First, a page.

1 JANUARY 1954, Page 32

A Great Pre-Victorian

Sir John Moore. By Carola Oman. (Hodder & Stoughton. 42s.) WITH an instinctive sense of fairness the British Artily and nation o not judge their generals solely by success. They realise that the nerals who fight the initial campaigns of'a war work under the heavy handicap of unpreparedness, and often pave the way for later victories. Moore's career came at an unlucky period when the Army was facing, with an obsolete and totally inadequate organisa- ion, the tremendous new forces unleashed by the Revolution and yielded by Napoleon. It is true that as a young man Moore was fortunate in having the patronage of .the Duke of Hamilton, whose tutor had boob Moore's father; but he had then to endure the de-

pressing years of Pitt's strategical fumblings and fritterings. When his big chance finally came in Spain, his last campaign was the apparently unrelieved disaster of the retreat to Corunna. But for the poem on his death, which every schoolboy used to know, Moore's name would hardly have survived.

A question-mark must always remain against Moore's reputation as a commander in the field. His hesitations and mistakes in the opening stages of the Spanish campaign were ominous, and some of the appalling attrition of the retreat was due to Moore's morbid fear of Napoleon's speed of movement. But he had been badly let down by his maddening Spanish allies, and he redeemed his errors by his bold but carefully calculated threat to the French communications. By drawing on himself the whole weight of the Grand Army in Spain, he robbed Napoleon of his best chance of crushing Spanish resistance and denying a foothold for the British army.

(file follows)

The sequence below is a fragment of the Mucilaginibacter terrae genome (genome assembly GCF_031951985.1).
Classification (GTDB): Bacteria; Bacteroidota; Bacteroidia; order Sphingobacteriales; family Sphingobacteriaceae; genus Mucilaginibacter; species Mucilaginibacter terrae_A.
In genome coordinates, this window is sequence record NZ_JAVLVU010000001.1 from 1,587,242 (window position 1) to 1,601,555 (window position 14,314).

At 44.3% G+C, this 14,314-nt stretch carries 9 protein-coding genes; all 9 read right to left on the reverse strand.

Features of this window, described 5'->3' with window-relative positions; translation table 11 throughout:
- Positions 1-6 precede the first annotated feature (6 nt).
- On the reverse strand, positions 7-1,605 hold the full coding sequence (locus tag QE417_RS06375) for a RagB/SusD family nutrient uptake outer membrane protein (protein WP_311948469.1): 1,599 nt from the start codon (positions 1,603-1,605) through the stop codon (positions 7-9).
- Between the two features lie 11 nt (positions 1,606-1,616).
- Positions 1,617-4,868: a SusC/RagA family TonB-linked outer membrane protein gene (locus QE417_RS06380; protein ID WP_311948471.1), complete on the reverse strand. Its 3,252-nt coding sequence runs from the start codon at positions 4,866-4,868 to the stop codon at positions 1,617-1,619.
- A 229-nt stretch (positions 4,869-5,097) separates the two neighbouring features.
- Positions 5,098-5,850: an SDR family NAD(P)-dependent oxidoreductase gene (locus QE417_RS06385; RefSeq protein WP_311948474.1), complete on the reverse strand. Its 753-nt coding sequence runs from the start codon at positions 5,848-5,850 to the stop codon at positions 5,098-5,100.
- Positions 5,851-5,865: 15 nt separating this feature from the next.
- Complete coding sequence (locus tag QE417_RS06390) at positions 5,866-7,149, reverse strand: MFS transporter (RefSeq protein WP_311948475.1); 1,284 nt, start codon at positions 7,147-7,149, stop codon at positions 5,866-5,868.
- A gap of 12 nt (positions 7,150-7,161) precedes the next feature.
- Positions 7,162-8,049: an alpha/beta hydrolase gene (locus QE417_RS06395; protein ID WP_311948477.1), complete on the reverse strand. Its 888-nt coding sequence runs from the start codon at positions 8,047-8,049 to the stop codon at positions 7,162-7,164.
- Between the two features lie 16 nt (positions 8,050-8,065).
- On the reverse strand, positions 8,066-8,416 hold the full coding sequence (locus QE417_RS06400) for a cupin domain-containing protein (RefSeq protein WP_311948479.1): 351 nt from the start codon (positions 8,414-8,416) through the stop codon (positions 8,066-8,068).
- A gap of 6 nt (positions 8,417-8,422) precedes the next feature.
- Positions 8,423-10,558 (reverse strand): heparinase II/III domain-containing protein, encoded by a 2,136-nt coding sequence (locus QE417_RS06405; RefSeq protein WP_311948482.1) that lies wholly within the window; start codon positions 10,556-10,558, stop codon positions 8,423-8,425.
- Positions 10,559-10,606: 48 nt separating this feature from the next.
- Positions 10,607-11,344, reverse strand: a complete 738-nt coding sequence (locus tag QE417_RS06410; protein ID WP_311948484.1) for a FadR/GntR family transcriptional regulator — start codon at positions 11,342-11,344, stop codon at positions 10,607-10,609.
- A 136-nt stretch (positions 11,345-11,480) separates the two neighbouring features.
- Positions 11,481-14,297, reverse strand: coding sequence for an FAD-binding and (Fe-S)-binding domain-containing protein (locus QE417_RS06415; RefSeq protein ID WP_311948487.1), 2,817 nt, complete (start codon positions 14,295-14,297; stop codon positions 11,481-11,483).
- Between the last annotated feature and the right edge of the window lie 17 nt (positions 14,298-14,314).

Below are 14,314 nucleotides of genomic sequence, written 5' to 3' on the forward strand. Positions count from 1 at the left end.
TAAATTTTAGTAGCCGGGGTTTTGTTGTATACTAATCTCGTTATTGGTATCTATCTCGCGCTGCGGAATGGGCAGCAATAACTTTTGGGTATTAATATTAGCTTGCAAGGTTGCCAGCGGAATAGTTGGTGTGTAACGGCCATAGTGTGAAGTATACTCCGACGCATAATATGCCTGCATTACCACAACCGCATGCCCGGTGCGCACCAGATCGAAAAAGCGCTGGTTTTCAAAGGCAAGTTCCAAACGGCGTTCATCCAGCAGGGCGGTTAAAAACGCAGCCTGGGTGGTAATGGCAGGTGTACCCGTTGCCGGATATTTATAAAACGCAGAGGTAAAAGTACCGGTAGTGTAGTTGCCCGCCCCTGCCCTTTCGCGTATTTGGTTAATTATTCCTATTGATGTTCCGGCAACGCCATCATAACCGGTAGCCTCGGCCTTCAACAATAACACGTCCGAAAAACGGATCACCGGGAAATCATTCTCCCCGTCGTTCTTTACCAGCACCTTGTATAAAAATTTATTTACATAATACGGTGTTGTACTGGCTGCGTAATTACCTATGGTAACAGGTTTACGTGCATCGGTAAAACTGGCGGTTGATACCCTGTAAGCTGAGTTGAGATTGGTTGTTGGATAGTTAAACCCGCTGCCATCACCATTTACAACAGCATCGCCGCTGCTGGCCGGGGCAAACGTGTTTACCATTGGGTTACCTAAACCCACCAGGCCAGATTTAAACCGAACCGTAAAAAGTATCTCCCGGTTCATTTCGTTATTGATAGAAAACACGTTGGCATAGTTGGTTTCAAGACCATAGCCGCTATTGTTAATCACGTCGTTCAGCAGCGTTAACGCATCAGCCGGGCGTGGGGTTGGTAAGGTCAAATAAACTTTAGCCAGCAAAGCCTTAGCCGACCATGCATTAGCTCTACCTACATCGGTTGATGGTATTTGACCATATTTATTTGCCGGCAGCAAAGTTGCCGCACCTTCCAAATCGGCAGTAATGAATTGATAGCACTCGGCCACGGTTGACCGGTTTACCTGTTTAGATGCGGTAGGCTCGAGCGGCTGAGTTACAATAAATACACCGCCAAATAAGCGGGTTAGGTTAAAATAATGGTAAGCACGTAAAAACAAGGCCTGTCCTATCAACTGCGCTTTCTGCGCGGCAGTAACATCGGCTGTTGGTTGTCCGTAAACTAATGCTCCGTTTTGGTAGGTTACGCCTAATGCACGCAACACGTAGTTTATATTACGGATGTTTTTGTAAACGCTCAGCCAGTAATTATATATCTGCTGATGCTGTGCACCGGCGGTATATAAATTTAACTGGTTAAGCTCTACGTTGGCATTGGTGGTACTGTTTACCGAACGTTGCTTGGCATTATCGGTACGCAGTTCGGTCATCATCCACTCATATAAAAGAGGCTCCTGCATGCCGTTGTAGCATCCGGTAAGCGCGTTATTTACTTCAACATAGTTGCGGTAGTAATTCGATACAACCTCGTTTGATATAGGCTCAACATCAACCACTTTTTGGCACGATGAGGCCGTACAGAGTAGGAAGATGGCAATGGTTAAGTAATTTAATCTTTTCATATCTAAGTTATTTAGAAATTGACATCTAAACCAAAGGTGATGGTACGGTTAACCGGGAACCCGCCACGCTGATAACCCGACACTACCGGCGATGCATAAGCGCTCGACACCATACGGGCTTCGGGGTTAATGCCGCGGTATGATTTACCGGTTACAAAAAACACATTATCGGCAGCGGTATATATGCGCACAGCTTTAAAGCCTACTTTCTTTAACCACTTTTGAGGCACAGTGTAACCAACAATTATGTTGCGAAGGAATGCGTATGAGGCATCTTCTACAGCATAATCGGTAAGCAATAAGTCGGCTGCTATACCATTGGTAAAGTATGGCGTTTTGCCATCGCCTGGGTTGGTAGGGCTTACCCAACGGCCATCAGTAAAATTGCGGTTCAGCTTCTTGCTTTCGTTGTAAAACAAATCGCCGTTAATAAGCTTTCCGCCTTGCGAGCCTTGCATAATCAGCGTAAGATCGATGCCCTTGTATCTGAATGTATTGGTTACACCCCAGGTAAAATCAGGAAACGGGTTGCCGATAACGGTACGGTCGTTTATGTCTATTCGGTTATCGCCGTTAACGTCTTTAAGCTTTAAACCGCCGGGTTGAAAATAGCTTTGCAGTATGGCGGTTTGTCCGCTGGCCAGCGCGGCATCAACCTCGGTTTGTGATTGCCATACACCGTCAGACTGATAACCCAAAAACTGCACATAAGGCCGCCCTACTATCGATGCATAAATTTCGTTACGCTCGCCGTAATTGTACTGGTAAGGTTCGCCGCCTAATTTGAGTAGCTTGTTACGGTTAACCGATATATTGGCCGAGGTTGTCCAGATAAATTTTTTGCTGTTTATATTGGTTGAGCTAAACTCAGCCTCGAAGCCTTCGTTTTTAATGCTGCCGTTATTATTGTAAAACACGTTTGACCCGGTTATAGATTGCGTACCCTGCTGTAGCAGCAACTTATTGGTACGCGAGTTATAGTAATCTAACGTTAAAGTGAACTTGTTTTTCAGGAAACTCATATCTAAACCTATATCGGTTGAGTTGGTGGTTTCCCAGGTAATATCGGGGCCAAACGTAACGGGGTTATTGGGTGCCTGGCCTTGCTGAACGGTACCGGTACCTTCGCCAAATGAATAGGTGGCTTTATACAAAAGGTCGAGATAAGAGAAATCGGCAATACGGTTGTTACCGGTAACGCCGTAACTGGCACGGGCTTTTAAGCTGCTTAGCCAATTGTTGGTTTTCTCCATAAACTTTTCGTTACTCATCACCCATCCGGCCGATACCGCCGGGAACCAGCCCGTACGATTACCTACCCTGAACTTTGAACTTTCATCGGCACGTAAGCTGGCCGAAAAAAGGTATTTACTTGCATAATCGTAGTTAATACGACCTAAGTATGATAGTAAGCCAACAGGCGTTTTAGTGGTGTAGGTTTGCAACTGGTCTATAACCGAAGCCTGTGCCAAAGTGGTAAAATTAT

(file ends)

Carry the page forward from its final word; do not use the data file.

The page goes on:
Moore's real claim to greatness is not as a field-commander but as a trainer of troops. The inspiration which he gave to the Light Brigade during the years of waiting, between 1803 and 1806, acted as a leaven which transformed the Army. When the future Marshal Bugeaud described Wellington's troops as "the finest infantry in Europe—but fortunately there are only a few of them," he was writing Moore's epitaph. So did Napoleon at Waterloo, when he was warned, in vain, by members of his staff who had been in the Peninsula, of the formidable fire-power and steadiness of the British infantry.

This is a great theme, but it can hardly be said to emerge clearly from the 600 pages of Miss Oman's book. The crucial question of Moore's training of the Light Brigade is described in a few pages. Miss Oman has a keen sense of the atmosphere of the period, and is skilful at conveying it, but unfortunately she has allowed this facility to run riot. The result is that the extracts from Moore's journal are embedded in a mass of social gossip. There are far too many pages containing sentences such as "The Court was at Weymouth, and London was very empty of fashionables." At the same time, the historical circumstances are often left obscure, and even unin- telligible, to the reader who is not thoroughly familiar with the Napoleonic period. For example, the statement referring to the summer of 1797 that "Lord Malmesbury's negotiation for peace had broken down finally seven months past" seems to ignore the fact that Malmesbury's second and more hopeful negotiation at Lille was going on between July and September, 1797.

Possibly Miss Oman has been betrayed into a lack of proportion by a feeling that Moore's personality, for all its merit, is a trifle dull. He was, indeed, a Victorian worthy born before his time into a more flamboyant age. The Duke of York pointed out in his General Order recording Moore's death the surprising fact that "the life of Sir John Moore was spent amongst the troops." One can hardly imagine Nelson or Bonaparte registering his first sight of the Pyramids in Moore's terms: "They form immense piles of building without beauty."

As a contribution to social history Miss Oman's biography is interesting and readable, but a thorough estimate of Moore's place in military history still remains to be written.